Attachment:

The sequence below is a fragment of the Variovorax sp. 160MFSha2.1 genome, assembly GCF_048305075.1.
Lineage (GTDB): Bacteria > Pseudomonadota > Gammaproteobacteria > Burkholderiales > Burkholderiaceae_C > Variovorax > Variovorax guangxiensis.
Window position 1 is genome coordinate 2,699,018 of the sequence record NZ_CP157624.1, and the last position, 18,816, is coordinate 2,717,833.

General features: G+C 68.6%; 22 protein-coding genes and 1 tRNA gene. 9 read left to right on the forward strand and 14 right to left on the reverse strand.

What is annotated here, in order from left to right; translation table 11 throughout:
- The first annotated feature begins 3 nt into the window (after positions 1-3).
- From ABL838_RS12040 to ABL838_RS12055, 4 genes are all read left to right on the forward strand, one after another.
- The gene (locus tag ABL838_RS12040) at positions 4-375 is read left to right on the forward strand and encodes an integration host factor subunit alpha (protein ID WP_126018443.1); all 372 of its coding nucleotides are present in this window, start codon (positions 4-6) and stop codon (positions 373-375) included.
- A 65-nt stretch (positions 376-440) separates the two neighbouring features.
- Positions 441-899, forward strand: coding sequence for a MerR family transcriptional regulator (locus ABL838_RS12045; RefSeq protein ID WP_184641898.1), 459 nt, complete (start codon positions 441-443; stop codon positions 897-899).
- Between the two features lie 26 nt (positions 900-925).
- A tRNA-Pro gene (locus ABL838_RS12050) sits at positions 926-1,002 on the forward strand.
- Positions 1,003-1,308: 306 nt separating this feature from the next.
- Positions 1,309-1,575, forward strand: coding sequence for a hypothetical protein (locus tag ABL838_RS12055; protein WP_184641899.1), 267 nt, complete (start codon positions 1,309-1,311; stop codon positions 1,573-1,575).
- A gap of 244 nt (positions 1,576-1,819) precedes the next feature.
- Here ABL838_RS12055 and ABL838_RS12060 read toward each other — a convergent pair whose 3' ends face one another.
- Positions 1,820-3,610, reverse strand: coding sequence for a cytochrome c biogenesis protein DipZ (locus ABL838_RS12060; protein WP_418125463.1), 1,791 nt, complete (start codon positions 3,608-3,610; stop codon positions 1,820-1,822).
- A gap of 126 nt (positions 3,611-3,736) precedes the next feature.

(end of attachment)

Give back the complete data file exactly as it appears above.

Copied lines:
The sequence below is a fragment of the Variovorax sp. 160MFSha2.1 genome, assembly GCF_048305075.1.
Lineage (GTDB): Bacteria > Pseudomonadota > Gammaproteobacteria > Burkholderiales > Burkholderiaceae_C > Variovorax > Variovorax guangxiensis.
Window position 1 is genome coordinate 2,699,018 of the sequence record NZ_CP157624.1, and the last position, 18,816, is coordinate 2,717,833.

General features: G+C 68.6%; 22 protein-coding genes and 1 tRNA gene. 9 read left to right on the forward strand and 14 right to left on the reverse strand.

What is annotated here, in order from left to right; translation table 11 throughout:
- The first annotated feature begins 3 nt into the window (after positions 1-3).
- From ABL838_RS12040 to ABL838_RS12055, 4 genes are all read left to right on the forward strand, one after another.
- The gene (locus tag ABL838_RS12040) at positions 4-375 is read left to right on the forward strand and encodes an integration host factor subunit alpha (protein ID WP_126018443.1); all 372 of its coding nucleotides are present in this window, start codon (positions 4-6) and stop codon (positions 373-375) included.
- A 65-nt stretch (positions 376-440) separates the two neighbouring features.
- Positions 441-899, forward strand: coding sequence for a MerR family transcriptional regulator (locus ABL838_RS12045; RefSeq protein ID WP_184641898.1), 459 nt, complete (start codon positions 441-443; stop codon positions 897-899).
- Between the two features lie 26 nt (positions 900-925).
- A tRNA-Pro gene (locus ABL838_RS12050) sits at positions 926-1,002 on the forward strand.
- Positions 1,003-1,308: 306 nt separating this feature from the next.
- Positions 1,309-1,575, forward strand: coding sequence for a hypothetical protein (locus tag ABL838_RS12055; protein WP_184641899.1), 267 nt, complete (start codon positions 1,309-1,311; stop codon positions 1,573-1,575).
- A gap of 244 nt (positions 1,576-1,819) precedes the next feature.
- Here ABL838_RS12055 and ABL838_RS12060 read toward each other — a convergent pair whose 3' ends face one another.
- Positions 1,820-3,610, reverse strand: coding sequence for a cytochrome c biogenesis protein DipZ (locus ABL838_RS12060; protein WP_418125463.1), 1,791 nt, complete (start codon positions 3,608-3,610; stop codon positions 1,820-1,822).
- A gap of 126 nt (positions 3,611-3,736) precedes the next feature.